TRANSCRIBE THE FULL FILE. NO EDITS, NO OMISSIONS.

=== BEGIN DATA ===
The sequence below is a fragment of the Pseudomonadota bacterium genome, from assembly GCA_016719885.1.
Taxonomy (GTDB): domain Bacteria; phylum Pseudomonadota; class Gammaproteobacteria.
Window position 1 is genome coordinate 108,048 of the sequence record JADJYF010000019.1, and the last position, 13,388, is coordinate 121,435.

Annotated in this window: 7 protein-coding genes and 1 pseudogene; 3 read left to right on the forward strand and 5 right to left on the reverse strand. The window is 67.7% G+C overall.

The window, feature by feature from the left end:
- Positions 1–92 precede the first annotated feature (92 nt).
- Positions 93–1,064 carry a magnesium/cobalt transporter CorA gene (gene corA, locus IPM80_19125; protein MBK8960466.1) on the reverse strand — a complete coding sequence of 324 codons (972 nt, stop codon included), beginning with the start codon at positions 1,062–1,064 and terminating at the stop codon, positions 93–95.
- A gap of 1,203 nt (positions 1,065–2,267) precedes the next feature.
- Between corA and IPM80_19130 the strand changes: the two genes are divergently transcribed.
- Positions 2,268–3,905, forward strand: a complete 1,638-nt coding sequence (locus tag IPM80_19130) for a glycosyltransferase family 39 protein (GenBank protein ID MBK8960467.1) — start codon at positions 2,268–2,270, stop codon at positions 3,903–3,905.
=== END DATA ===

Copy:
The sequence below is a fragment of the Pseudomonadota bacterium genome, from assembly GCA_016719885.1.
Taxonomy (GTDB): domain Bacteria; phylum Pseudomonadota; class Gammaproteobacteria.
Window position 1 is genome coordinate 108,048 of the sequence record JADJYF010000019.1, and the last position, 13,388, is coordinate 121,435.

Annotated in this window: 7 protein-coding genes and 1 pseudogene; 3 read left to right on the forward strand and 5 right to left on the reverse strand. The window is 67.7% G+C overall.

The window, feature by feature from the left end:
- Positions 1–92 precede the first annotated feature (92 nt).
- Positions 93–1,064 carry a magnesium/cobalt transporter CorA gene (gene corA, locus IPM80_19125; protein MBK8960466.1) on the reverse strand — a complete coding sequence of 324 codons (972 nt, stop codon included), beginning with the start codon at positions 1,062–1,064 and terminating at the stop codon, positions 93–95.
- A gap of 1,203 nt (positions 1,065–2,267) precedes the next feature.
- Between corA and IPM80_19130 the strand changes: the two genes are divergently transcribed.
- Positions 2,268–3,905, forward strand: a complete 1,638-nt coding sequence (locus tag IPM80_19130) for a glycosyltransferase family 39 protein (GenBank protein ID MBK8960467.1) — start codon at positions 2,268–2,270, stop codon at positions 3,903–3,905.